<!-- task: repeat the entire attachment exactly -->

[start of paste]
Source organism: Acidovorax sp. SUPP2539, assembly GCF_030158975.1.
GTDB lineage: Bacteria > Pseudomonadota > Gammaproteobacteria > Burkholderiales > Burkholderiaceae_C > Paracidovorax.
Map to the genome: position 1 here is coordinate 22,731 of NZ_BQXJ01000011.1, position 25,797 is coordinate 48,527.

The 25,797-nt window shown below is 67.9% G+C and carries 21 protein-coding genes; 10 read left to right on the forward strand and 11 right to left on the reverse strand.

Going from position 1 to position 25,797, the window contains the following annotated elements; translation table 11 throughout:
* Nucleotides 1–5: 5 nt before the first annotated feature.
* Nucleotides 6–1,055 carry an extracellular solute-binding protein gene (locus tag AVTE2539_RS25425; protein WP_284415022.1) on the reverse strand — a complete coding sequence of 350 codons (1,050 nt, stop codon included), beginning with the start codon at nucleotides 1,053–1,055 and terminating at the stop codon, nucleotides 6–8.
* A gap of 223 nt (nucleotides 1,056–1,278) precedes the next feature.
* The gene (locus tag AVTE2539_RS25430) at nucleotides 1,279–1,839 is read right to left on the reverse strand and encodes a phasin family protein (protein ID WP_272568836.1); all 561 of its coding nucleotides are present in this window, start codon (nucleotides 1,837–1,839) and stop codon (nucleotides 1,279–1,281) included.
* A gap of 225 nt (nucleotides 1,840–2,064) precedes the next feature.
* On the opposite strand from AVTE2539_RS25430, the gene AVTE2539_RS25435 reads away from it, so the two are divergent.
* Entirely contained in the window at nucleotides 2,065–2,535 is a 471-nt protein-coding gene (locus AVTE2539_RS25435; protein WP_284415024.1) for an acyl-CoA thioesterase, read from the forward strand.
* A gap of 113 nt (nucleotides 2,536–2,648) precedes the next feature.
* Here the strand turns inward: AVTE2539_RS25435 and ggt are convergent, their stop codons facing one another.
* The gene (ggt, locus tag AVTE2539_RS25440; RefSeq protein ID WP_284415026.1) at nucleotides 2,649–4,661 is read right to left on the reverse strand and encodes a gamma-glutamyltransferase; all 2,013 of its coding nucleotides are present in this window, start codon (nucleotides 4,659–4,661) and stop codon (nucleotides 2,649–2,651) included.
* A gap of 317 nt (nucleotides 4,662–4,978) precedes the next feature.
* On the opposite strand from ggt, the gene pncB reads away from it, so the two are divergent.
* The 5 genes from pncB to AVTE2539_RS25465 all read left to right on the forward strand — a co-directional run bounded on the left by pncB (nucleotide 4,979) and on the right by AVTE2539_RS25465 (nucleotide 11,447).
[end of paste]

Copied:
Source organism: Acidovorax sp. SUPP2539, assembly GCF_030158975.1.
GTDB lineage: Bacteria > Pseudomonadota > Gammaproteobacteria > Burkholderiales > Burkholderiaceae_C > Paracidovorax.
Map to the genome: position 1 here is coordinate 22,731 of NZ_BQXJ01000011.1, position 25,797 is coordinate 48,527.

The 25,797-nt window shown below is 67.9% G+C and carries 21 protein-coding genes; 10 read left to right on the forward strand and 11 right to left on the reverse strand.

Going from position 1 to position 25,797, the window contains the following annotated elements; translation table 11 throughout:
* Nucleotides 1–5: 5 nt before the first annotated feature.
* Nucleotides 6–1,055 carry an extracellular solute-binding protein gene (locus tag AVTE2539_RS25425; protein WP_284415022.1) on the reverse strand — a complete coding sequence of 350 codons (1,050 nt, stop codon included), beginning with the start codon at nucleotides 1,053–1,055 and terminating at the stop codon, nucleotides 6–8.
* A gap of 223 nt (nucleotides 1,056–1,278) precedes the next feature.
* The gene (locus tag AVTE2539_RS25430) at nucleotides 1,279–1,839 is read right to left on the reverse strand and encodes a phasin family protein (protein ID WP_272568836.1); all 561 of its coding nucleotides are present in this window, start codon (nucleotides 1,837–1,839) and stop codon (nucleotides 1,279–1,281) included.
* A gap of 225 nt (nucleotides 1,840–2,064) precedes the next feature.
* On the opposite strand from AVTE2539_RS25430, the gene AVTE2539_RS25435 reads away from it, so the two are divergent.
* Entirely contained in the window at nucleotides 2,065–2,535 is a 471-nt protein-coding gene (locus AVTE2539_RS25435; protein WP_284415024.1) for an acyl-CoA thioesterase, read from the forward strand.
* A gap of 113 nt (nucleotides 2,536–2,648) precedes the next feature.
* Here the strand turns inward: AVTE2539_RS25435 and ggt are convergent, their stop codons facing one another.
* The gene (ggt, locus tag AVTE2539_RS25440; RefSeq protein ID WP_284415026.1) at nucleotides 2,649–4,661 is read right to left on the reverse strand and encodes a gamma-glutamyltransferase; all 2,013 of its coding nucleotides are present in this window, start codon (nucleotides 4,659–4,661) and stop codon (nucleotides 2,649–2,651) included.
* A gap of 317 nt (nucleotides 4,662–4,978) precedes the next feature.
* On the opposite strand from ggt, the gene pncB reads away from it, so the two are divergent.
* The 5 genes from pncB to AVTE2539_RS25465 all read left to right on the forward strand — a co-directional run bounded on the left by pncB (nucleotide 4,979) and on the right by AVTE2539_RS25465 (nucleotide 11,447).